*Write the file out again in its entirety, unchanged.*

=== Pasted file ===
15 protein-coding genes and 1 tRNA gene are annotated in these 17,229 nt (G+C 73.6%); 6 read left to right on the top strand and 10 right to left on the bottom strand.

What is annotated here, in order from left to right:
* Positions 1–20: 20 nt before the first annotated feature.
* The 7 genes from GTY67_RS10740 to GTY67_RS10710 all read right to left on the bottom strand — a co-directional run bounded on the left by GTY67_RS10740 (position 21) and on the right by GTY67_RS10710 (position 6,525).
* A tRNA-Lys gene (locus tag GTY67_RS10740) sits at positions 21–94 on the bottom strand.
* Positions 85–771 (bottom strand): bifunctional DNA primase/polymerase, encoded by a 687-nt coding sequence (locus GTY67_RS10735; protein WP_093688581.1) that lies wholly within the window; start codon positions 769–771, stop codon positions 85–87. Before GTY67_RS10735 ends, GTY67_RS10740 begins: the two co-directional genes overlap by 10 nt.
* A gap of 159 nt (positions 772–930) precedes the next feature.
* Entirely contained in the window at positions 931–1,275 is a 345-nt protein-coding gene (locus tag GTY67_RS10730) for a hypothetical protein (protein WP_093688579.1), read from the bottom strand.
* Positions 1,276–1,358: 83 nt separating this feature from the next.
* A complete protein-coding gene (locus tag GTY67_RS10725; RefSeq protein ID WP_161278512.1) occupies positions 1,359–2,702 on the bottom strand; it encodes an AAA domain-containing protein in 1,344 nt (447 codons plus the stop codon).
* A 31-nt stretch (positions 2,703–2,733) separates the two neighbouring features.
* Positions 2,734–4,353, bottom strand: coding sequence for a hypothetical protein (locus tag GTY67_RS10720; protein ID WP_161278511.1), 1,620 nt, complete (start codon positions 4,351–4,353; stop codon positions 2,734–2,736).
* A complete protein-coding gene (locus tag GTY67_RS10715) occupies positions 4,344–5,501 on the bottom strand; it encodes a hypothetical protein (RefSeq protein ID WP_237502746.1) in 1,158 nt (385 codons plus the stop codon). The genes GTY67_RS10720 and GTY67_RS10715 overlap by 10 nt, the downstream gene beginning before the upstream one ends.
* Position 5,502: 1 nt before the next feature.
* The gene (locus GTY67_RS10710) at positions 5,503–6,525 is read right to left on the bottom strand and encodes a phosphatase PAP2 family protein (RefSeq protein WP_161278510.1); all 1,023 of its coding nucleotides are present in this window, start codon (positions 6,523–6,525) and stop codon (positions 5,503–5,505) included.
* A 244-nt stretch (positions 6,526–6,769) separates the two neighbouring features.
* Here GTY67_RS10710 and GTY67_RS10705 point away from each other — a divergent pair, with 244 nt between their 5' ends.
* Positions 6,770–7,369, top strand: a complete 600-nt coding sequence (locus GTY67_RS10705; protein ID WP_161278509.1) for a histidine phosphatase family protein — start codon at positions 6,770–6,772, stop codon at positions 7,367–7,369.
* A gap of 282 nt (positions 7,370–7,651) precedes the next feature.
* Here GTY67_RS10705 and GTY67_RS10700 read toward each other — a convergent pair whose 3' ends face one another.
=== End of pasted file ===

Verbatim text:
15 protein-coding genes and 1 tRNA gene are annotated in these 17,229 nt (G+C 73.6%); 6 read left to right on the top strand and 10 right to left on the bottom strand.

What is annotated here, in order from left to right:
* Positions 1–20: 20 nt before the first annotated feature.
* The 7 genes from GTY67_RS10740 to GTY67_RS10710 all read right to left on the bottom strand — a co-directional run bounded on the left by GTY67_RS10740 (position 21) and on the right by GTY67_RS10710 (position 6,525).
* A tRNA-Lys gene (locus tag GTY67_RS10740) sits at positions 21–94 on the bottom strand.
* Positions 85–771 (bottom strand): bifunctional DNA primase/polymerase, encoded by a 687-nt coding sequence (locus GTY67_RS10735; protein WP_093688581.1) that lies wholly within the window; start codon positions 769–771, stop codon positions 85–87. Before GTY67_RS10735 ends, GTY67_RS10740 begins: the two co-directional genes overlap by 10 nt.
* A gap of 159 nt (positions 772–930) precedes the next feature.
* Entirely contained in the window at positions 931–1,275 is a 345-nt protein-coding gene (locus tag GTY67_RS10730) for a hypothetical protein (protein WP_093688579.1), read from the bottom strand.
* Positions 1,276–1,358: 83 nt separating this feature from the next.
* A complete protein-coding gene (locus tag GTY67_RS10725; RefSeq protein ID WP_161278512.1) occupies positions 1,359–2,702 on the bottom strand; it encodes an AAA domain-containing protein in 1,344 nt (447 codons plus the stop codon).
* A 31-nt stretch (positions 2,703–2,733) separates the two neighbouring features.
* Positions 2,734–4,353, bottom strand: coding sequence for a hypothetical protein (locus tag GTY67_RS10720; protein ID WP_161278511.1), 1,620 nt, complete (start codon positions 4,351–4,353; stop codon positions 2,734–2,736).
* A complete protein-coding gene (locus tag GTY67_RS10715) occupies positions 4,344–5,501 on the bottom strand; it encodes a hypothetical protein (RefSeq protein ID WP_237502746.1) in 1,158 nt (385 codons plus the stop codon). The genes GTY67_RS10720 and GTY67_RS10715 overlap by 10 nt, the downstream gene beginning before the upstream one ends.
* Position 5,502: 1 nt before the next feature.
* The gene (locus GTY67_RS10710) at positions 5,503–6,525 is read right to left on the bottom strand and encodes a phosphatase PAP2 family protein (RefSeq protein WP_161278510.1); all 1,023 of its coding nucleotides are present in this window, start codon (positions 6,523–6,525) and stop codon (positions 5,503–5,505) included.
* A 244-nt stretch (positions 6,526–6,769) separates the two neighbouring features.
* Here GTY67_RS10710 and GTY67_RS10705 point away from each other — a divergent pair, with 244 nt between their 5' ends.
* Positions 6,770–7,369, top strand: a complete 600-nt coding sequence (locus GTY67_RS10705; protein ID WP_161278509.1) for a histidine phosphatase family protein — start codon at positions 6,770–6,772, stop codon at positions 7,367–7,369.
* A gap of 282 nt (positions 7,370–7,651) precedes the next feature.
* Here GTY67_RS10705 and GTY67_RS10700 read toward each other — a convergent pair whose 3' ends face one another.